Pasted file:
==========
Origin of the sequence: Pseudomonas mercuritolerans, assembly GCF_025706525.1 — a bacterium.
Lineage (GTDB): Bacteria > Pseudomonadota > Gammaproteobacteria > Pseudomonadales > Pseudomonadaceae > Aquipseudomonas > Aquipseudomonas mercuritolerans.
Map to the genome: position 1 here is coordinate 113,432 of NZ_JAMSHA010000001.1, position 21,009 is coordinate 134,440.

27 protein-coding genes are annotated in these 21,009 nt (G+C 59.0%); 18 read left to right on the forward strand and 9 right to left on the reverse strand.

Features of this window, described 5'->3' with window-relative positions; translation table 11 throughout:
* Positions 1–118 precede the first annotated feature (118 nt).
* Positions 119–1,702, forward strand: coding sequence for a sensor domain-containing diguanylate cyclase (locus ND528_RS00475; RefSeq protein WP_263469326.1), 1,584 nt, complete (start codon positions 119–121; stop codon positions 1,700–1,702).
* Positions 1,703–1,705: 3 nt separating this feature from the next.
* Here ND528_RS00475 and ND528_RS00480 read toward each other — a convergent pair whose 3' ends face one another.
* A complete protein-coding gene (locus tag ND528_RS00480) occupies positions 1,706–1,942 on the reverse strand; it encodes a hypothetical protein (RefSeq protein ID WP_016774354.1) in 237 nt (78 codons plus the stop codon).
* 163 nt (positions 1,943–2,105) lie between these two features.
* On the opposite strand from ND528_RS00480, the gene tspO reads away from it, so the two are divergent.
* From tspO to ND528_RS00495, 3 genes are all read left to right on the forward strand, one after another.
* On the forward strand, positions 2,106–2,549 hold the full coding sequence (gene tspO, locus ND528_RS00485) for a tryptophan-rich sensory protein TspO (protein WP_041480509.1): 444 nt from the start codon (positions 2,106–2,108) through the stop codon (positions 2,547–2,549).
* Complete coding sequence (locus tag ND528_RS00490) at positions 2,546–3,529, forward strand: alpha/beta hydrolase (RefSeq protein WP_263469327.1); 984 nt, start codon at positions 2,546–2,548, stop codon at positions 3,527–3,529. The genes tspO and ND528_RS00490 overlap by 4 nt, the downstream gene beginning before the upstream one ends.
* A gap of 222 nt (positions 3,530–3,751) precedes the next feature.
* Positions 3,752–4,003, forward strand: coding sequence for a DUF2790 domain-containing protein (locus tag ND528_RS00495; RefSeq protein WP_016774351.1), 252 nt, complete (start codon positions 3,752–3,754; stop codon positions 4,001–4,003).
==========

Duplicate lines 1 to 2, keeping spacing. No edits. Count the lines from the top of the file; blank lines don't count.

Origin of the sequence: Pseudomonas mercuritolerans, assembly GCF_025706525.1 — a bacterium.
Lineage (GTDB): Bacteria > Pseudomonadota > Gammaproteobacteria > Pseudomonadales > Pseudomonadaceae > Aquipseudomonas > Aquipseudomonas mercuritolerans.